Friday, August 26, 2005

Mass. State Legislators Want to Switch to Civil Unions

(Link) Being the only state in the Union that allows same-sex marriage, Massachusetts hasn't suffered any Wrath o' God (tm). But all that equality apparently makes some legislators nervous enough to brew up a potential amendment to water it down.

1 comment:

LNewsEditor said...

JIC Post:

By Glen Johnson
Associated Press

BOSTON -- State legislators voted Wednesday to hold a Constitutional Convention next month to debate a proposed amendment that would replace gay marriage in Massachusetts with Vermont-style civil unions.

Members of the House and Senate have already given initial approval to the amendment, but the state constitution requires them to approve identical language in two successive sessions before the amendment can be put before state voters.

The Supreme Judicial Court legalized gay marriage in Massachusetts in 2003, making it the only state where such unions are legal. Opponents then backed a constitutional amendment that would outlaw gay marriage but permit civil unions.

Civil unions would provide same-sex partners the same legal benefits without the status of marriage.

Legislative approval of the amendment has been thrown into doubt after some supporters in the initial vote announced they had changed their mind. The most recent is Rep. Anthony Petruccelli, a Democrat, who was quoted this week as saying he will not vote for the proposal despite supporting it last year.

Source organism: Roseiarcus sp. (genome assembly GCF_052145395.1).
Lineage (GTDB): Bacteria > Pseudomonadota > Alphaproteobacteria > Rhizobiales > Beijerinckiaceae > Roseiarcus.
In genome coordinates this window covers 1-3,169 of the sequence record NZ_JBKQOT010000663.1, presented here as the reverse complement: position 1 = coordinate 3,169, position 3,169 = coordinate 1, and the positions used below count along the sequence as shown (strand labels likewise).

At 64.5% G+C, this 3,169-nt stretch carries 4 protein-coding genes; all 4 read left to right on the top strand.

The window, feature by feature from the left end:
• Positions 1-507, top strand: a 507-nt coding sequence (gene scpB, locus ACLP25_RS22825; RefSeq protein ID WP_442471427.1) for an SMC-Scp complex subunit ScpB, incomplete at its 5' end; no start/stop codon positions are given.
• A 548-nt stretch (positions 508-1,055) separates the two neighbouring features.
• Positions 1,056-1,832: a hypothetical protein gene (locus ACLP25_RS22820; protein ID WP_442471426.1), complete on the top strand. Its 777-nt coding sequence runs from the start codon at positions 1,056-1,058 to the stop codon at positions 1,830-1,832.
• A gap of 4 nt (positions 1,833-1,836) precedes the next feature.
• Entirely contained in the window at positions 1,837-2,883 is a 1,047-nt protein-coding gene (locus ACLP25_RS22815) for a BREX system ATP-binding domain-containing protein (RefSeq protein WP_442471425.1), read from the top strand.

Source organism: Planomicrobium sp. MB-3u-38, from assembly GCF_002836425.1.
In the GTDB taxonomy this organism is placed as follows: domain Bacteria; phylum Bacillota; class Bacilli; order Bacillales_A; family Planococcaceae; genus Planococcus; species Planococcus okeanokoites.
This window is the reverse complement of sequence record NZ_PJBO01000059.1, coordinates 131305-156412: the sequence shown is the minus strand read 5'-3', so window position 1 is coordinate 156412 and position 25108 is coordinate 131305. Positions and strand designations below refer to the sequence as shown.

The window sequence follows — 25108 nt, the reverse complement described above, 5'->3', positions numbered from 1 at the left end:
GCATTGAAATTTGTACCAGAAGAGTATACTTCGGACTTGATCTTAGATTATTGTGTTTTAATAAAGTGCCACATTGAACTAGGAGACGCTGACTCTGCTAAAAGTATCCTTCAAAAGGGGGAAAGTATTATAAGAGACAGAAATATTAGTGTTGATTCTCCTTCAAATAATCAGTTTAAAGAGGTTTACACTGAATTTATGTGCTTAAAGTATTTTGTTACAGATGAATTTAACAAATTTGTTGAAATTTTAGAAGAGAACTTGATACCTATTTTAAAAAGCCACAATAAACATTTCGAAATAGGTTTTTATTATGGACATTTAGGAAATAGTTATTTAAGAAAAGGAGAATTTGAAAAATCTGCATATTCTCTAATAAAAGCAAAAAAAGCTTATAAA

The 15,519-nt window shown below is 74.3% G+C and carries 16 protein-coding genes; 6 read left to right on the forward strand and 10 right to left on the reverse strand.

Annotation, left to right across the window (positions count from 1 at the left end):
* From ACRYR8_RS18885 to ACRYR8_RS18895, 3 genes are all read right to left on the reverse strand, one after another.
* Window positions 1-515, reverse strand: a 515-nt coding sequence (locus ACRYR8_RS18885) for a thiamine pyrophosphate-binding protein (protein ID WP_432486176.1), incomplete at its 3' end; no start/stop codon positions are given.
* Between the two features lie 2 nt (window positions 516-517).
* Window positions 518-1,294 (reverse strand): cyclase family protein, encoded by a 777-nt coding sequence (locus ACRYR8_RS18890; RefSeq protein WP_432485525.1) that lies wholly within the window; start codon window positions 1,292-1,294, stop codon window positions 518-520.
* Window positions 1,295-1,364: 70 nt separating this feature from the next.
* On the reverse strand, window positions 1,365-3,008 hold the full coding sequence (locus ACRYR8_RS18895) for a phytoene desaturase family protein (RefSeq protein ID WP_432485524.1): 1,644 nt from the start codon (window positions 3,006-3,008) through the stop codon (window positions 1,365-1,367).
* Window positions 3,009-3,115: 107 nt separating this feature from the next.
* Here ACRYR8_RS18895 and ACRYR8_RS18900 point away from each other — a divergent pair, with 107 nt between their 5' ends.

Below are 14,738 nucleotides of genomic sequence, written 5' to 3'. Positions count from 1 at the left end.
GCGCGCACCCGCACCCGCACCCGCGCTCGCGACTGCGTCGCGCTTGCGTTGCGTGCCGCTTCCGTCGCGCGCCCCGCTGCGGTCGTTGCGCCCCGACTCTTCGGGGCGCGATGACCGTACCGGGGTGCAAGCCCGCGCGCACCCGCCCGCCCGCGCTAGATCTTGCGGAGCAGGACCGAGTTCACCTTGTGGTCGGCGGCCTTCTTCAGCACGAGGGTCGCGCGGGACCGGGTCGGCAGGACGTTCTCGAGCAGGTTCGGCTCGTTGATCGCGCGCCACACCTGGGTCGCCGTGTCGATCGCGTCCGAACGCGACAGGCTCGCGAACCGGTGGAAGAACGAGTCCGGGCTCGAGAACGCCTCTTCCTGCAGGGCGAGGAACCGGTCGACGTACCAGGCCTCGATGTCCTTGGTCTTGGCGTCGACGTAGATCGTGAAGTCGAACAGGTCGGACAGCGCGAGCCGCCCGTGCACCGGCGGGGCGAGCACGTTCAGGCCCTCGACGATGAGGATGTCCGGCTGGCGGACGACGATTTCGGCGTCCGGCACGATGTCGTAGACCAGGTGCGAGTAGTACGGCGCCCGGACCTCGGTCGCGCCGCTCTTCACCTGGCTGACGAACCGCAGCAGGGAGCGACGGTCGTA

Petruccelli told Bay Windows, which features gay news, that legalized gay marriage has "made strong unions among people who have not had the opportunity until that time to get married."

The legislative session on Wednesday, itself technically a Constitutional Convention, lasted barely a minute. The motion to reconvene Sept. 14 passed immediately on a voice vote.

In June, the Massachusetts Family Institute submitted a citizen's initiative petition that would amend the constitution to define marriage as between a man and a woman.

Gov. Mitt Romney withdrew his initial support for a compromise, and is backing the initiative petition. He said the compromise "muddied" the issue of gay marriage by legalizing civil unions.

The initiative is now being reviewed, along with all other proposed 2006 ballot questions, by Attorney General Tom Reilly. If it is approved, proponents would have to gather about 66,000 certified signatures to get it on the ballot.

Currently, Vermont and Connecticut are the only states to provide for civil unions.